By Brian Lynch

Within the Communication Decency Act lies the best friend of many websites, the §230 safe harbor which immunizes websites from liability for content posted by the site’s users.  Plaintiffs harmed by online messages are often left to either track down anonymous posters or attempt to get around §230 and go after the website host.  Not surprisingly the broad immunity granted to websites by §230 is controversial and has proponents on the both sides of the immunity spectrum.  One thing is clear though, plaintiffs will continue to try and beat the safe harbor with workarounds.

In the recent lawsuit Levitt v. Yelp!, several advertising clients of the review site Yelp! claimed Yelp! removed user reviews to create fraudulent star ratings of the businesses.  The plaintiffs accused Yelp! of using the lower ratings to extort higher advertising rates in exchange for a higher user rating.  Although the allegations were deemed speculative, the court held the action of removing user reviews was an acceptable editorial function that would not preclude the safe harbor, regardless if done in bad faith

In another recent case, Hopkins v. Doe #1, the plaintiff argued a similar angle claiming fraud by the defendant should trump the safe harbor.  The plaintiff brought a defamation lawsuit against several anonymous posters and the website where the messages were posted.  The plaintiff attempted to get around §230 by claiming the host site fraudulently violated its promise of policing content in a timely manner.  The court rejected the assertion of a violation noting the defendant’s terms of use also “expressly disclaimed liability for any content that is provided or posted by [users] or others and has stated that it is not responsible for any failure or delay in removing any content.”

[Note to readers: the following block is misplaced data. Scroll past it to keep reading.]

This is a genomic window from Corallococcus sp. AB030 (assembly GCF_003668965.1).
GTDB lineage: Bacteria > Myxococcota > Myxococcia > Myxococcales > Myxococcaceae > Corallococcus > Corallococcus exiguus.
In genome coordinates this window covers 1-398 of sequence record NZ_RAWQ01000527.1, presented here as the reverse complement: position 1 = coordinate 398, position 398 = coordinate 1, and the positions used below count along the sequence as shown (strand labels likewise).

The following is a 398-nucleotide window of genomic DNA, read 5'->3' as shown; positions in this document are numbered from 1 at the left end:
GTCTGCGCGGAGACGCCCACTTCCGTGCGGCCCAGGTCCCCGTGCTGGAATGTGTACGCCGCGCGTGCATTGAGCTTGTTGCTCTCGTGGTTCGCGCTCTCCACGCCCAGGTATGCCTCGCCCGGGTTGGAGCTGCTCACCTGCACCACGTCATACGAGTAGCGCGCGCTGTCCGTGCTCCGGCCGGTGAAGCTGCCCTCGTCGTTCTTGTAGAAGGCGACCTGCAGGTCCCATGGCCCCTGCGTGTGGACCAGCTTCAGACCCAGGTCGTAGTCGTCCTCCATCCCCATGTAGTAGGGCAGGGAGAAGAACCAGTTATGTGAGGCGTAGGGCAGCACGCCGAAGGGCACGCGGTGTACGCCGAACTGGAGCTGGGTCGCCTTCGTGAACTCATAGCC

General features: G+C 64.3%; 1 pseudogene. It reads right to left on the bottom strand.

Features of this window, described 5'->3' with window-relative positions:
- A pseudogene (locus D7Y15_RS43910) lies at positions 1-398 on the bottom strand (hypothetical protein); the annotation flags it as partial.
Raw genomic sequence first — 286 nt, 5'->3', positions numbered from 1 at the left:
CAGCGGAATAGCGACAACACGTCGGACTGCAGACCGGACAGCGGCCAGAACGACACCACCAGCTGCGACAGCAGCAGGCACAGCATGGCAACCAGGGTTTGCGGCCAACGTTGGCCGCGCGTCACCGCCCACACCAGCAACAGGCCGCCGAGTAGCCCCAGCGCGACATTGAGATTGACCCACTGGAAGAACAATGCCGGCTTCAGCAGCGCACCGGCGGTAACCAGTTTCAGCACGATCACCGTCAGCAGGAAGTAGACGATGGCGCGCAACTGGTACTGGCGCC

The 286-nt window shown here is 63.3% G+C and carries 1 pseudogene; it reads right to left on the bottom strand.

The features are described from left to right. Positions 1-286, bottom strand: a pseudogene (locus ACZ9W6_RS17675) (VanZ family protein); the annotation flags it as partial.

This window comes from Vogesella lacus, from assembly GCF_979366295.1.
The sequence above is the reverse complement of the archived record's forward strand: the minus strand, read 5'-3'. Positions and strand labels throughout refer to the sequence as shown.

Nice try, but no dice.

Image “Keyboard in Action” courtesy of Flickr user “lapideo” licensed under Creative Commons BY-NC-ND 2.0 license.

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